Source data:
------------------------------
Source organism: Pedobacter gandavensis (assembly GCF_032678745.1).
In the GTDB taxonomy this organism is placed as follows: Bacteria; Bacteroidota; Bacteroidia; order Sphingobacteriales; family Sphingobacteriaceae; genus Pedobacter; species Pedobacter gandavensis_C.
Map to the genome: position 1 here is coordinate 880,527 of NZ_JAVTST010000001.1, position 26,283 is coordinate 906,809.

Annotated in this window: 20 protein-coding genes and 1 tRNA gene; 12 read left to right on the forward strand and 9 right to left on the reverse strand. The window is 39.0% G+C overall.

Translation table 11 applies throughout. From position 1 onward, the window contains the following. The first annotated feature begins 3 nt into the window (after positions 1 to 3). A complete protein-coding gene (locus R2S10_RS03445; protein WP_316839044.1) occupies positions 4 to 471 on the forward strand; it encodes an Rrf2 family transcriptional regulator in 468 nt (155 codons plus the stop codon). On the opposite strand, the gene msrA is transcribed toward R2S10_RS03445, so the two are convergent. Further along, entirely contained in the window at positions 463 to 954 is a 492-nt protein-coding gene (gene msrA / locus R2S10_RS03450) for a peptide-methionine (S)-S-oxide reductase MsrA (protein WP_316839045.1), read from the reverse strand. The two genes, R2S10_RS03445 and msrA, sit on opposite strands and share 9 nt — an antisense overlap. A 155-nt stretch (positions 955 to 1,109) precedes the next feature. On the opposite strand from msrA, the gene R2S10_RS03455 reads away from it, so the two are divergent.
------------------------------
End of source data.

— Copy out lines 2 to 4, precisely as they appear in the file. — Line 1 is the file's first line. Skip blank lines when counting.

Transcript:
In the GTDB taxonomy this organism is placed as follows: Bacteria; Bacteroidota; Bacteroidia; order Sphingobacteriales; family Sphingobacteriaceae; genus Pedobacter; species Pedobacter gandavensis_C.
Map to the genome: position 1 here is coordinate 880,527 of NZ_JAVTST010000001.1, position 26,283 is coordinate 906,809.

Annotated in this window: 20 protein-coding genes and 1 tRNA gene; 12 read left to right on the forward strand and 9 right to left on the reverse strand. The window is 39.0% G+C overall.